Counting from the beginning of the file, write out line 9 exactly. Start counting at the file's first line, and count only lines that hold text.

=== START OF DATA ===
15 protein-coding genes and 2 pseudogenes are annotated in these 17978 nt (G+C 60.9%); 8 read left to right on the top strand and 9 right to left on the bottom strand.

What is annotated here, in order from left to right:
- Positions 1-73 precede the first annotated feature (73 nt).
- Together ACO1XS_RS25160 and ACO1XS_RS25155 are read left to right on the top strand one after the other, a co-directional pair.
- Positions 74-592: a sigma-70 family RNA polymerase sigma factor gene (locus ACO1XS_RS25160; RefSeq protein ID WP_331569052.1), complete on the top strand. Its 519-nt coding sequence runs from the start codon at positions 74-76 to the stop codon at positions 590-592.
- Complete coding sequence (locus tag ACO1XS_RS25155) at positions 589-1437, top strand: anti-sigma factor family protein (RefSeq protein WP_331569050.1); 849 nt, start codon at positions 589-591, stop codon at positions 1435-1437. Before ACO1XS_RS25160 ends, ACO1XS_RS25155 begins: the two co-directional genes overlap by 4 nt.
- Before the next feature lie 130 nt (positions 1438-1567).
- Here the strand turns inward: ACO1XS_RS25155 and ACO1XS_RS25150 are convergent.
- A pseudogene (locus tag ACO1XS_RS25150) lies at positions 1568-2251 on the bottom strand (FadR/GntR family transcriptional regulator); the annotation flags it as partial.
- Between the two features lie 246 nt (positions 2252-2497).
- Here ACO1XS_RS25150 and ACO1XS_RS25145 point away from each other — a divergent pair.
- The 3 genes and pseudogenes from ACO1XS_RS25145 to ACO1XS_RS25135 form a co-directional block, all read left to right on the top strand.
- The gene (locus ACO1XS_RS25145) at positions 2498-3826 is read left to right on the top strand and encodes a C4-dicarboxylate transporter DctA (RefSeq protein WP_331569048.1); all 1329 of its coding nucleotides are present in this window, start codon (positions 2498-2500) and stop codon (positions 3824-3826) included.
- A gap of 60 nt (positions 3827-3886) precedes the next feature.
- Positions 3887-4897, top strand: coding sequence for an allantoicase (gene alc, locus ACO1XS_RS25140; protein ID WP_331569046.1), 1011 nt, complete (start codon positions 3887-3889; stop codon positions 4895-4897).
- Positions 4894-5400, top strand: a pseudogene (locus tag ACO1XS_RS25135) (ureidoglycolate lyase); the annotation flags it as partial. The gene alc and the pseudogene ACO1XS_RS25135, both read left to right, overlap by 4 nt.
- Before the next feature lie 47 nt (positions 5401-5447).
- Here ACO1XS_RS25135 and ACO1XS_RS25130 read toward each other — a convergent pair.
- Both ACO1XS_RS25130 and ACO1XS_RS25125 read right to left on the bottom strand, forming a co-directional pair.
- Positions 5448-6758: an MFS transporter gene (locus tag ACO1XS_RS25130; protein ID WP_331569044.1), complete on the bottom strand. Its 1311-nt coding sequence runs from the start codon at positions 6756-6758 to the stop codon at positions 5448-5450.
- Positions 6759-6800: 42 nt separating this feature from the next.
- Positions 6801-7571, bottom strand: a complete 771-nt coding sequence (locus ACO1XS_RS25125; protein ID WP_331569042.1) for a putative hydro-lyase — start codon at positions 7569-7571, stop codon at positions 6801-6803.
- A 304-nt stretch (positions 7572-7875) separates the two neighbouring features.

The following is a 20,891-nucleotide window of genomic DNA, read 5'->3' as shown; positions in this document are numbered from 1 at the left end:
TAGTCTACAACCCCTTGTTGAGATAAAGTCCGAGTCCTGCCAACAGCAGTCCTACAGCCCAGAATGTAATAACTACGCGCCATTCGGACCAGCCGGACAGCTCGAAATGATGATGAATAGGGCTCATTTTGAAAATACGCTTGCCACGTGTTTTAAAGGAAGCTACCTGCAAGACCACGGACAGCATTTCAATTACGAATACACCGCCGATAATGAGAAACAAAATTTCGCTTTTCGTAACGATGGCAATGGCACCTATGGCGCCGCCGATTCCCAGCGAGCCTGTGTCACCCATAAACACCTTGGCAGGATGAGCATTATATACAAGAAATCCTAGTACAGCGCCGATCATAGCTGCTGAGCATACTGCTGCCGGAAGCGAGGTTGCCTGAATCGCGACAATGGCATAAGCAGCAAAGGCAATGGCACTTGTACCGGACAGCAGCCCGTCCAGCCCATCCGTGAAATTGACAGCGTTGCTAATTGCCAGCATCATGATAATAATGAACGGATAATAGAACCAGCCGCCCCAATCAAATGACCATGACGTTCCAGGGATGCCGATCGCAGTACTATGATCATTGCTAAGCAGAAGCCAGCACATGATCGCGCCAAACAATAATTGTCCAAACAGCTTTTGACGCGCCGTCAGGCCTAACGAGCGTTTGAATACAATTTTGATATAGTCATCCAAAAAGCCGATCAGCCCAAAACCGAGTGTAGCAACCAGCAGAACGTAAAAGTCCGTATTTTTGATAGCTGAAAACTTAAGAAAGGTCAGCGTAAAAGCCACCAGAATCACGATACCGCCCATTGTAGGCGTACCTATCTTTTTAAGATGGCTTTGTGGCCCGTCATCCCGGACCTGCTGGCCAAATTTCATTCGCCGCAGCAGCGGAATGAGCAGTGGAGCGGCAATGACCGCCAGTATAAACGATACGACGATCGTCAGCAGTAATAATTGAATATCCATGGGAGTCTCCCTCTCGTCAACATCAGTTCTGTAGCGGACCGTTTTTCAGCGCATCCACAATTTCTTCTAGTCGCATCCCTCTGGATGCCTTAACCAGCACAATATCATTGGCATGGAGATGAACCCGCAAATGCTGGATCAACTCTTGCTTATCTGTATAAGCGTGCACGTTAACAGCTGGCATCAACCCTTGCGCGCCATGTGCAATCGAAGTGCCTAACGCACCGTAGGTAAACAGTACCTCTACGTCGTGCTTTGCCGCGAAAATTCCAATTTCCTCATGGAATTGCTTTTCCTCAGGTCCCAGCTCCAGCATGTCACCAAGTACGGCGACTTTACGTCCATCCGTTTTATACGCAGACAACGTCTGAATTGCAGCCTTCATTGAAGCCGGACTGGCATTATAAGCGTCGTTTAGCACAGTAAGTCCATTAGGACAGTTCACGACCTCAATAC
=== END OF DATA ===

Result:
- A pseudogene (locus tag ACO1XS_RS25150) lies at positions 1568-2251 on the bottom strand (FadR/GntR family transcriptional regulator); the annotation flags it as partial.